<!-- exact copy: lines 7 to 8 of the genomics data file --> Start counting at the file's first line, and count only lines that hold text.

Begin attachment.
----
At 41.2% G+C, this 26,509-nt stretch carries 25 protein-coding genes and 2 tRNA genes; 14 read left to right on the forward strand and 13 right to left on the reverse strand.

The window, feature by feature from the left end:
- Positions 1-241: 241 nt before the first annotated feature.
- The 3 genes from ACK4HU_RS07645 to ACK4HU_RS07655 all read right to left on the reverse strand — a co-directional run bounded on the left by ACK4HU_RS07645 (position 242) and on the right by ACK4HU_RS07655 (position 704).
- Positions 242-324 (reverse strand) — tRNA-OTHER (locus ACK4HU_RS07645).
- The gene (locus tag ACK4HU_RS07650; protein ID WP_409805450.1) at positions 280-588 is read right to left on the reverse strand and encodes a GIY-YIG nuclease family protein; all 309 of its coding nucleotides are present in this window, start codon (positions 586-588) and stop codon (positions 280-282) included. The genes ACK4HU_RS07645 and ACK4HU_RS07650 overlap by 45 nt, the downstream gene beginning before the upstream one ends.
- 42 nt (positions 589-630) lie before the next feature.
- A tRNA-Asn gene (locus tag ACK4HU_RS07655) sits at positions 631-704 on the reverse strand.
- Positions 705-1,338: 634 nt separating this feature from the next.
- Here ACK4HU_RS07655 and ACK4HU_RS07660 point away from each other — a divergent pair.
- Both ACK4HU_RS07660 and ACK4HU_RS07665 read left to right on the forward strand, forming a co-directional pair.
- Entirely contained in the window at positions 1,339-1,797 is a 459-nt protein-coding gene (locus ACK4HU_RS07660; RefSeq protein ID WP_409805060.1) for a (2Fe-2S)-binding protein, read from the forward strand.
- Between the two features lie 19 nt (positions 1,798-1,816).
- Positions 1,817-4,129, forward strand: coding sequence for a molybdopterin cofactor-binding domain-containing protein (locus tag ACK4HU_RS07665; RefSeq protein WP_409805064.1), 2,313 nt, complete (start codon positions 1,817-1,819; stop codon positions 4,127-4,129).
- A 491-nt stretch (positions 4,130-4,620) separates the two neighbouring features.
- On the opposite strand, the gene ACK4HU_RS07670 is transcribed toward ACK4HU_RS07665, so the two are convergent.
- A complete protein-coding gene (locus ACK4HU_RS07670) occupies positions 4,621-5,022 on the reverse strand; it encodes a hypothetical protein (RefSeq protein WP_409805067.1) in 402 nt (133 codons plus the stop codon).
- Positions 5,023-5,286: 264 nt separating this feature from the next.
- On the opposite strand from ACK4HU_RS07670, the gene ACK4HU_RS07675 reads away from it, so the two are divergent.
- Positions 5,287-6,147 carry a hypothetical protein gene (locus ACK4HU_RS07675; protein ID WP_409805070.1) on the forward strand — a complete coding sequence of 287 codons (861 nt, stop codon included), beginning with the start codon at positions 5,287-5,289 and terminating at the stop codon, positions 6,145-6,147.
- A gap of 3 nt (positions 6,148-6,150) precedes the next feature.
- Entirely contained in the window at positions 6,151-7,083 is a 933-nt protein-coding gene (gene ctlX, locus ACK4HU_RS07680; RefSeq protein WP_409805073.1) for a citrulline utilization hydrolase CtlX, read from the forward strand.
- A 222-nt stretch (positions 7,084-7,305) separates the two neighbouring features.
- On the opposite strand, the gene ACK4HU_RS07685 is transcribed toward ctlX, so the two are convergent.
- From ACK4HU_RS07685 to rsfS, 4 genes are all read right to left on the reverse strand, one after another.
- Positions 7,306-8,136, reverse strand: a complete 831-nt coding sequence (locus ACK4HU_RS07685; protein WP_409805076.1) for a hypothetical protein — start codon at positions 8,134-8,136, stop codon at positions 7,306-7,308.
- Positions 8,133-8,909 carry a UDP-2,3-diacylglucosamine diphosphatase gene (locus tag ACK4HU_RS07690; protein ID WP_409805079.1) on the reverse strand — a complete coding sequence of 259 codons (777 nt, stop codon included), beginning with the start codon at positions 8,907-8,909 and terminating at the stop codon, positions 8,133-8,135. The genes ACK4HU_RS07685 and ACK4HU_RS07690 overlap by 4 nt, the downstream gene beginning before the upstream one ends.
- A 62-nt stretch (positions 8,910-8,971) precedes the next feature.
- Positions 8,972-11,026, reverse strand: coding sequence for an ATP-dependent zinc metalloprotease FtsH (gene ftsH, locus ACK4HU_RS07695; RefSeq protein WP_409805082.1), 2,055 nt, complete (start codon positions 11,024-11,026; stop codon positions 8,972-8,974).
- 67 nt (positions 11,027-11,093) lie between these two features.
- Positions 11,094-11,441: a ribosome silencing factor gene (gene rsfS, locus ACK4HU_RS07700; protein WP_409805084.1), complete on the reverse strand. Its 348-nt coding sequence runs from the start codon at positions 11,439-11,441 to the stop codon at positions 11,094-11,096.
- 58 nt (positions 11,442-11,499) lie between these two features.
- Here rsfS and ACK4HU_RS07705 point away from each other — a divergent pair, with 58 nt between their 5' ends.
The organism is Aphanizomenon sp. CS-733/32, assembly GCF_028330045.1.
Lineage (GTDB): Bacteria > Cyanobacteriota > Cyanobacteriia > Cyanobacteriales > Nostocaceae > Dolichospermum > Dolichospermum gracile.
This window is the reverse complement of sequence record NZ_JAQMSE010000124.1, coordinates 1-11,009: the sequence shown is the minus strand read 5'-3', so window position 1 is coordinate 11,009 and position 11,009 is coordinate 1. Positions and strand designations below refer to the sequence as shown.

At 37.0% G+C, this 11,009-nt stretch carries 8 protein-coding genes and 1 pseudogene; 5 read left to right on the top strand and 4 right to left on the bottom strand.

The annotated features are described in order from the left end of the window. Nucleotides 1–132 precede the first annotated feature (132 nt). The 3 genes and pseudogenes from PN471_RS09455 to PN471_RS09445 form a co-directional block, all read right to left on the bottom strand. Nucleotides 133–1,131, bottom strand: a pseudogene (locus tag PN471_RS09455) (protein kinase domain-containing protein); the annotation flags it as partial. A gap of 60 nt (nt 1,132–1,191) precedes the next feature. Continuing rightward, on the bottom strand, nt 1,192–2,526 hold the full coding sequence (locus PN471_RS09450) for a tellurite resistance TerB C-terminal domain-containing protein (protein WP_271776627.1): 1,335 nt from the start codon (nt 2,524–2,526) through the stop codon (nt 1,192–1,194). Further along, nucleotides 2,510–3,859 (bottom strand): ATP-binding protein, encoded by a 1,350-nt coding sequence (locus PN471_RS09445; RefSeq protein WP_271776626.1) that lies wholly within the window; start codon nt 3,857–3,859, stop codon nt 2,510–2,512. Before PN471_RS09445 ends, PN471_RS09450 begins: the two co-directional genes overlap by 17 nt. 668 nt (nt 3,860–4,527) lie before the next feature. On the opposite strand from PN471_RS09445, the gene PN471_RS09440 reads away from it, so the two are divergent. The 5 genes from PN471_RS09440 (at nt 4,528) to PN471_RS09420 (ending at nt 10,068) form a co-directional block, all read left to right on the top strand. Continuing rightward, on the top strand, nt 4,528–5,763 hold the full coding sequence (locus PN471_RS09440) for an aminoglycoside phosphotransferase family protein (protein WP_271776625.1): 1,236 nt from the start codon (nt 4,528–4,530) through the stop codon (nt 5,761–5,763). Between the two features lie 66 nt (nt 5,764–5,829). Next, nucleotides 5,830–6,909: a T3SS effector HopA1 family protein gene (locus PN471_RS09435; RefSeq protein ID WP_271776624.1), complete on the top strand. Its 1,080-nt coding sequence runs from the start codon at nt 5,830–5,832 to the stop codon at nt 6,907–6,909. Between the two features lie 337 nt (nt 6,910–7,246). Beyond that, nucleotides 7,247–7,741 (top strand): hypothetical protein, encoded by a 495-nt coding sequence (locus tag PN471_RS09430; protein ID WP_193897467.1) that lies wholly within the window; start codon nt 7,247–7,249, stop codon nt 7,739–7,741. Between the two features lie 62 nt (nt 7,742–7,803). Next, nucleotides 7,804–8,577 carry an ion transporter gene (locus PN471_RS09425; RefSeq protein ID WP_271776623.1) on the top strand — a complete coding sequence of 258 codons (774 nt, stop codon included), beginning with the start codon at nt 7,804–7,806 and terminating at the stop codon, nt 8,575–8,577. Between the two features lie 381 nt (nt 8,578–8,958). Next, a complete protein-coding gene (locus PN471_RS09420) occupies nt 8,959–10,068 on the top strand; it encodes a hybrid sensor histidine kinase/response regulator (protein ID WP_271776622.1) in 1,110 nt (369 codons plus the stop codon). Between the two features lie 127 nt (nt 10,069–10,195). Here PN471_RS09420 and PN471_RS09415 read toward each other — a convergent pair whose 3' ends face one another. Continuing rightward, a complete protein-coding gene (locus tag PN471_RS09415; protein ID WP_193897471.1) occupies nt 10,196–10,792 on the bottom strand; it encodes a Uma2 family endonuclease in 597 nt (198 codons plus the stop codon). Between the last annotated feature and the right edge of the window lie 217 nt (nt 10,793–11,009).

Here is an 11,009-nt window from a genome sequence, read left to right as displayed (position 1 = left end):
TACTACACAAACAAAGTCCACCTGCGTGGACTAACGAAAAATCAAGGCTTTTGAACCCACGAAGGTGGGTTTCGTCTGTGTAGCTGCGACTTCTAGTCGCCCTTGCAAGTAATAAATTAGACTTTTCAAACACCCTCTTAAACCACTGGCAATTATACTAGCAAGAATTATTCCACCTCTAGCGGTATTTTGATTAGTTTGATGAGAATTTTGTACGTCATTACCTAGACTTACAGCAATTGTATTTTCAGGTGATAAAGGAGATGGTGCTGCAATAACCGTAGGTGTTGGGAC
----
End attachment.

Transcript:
- 42 nt (positions 589-630) lie before the next feature.
- A tRNA-Asn gene (locus tag ACK4HU_RS07655) sits at positions 631-704 on the reverse strand.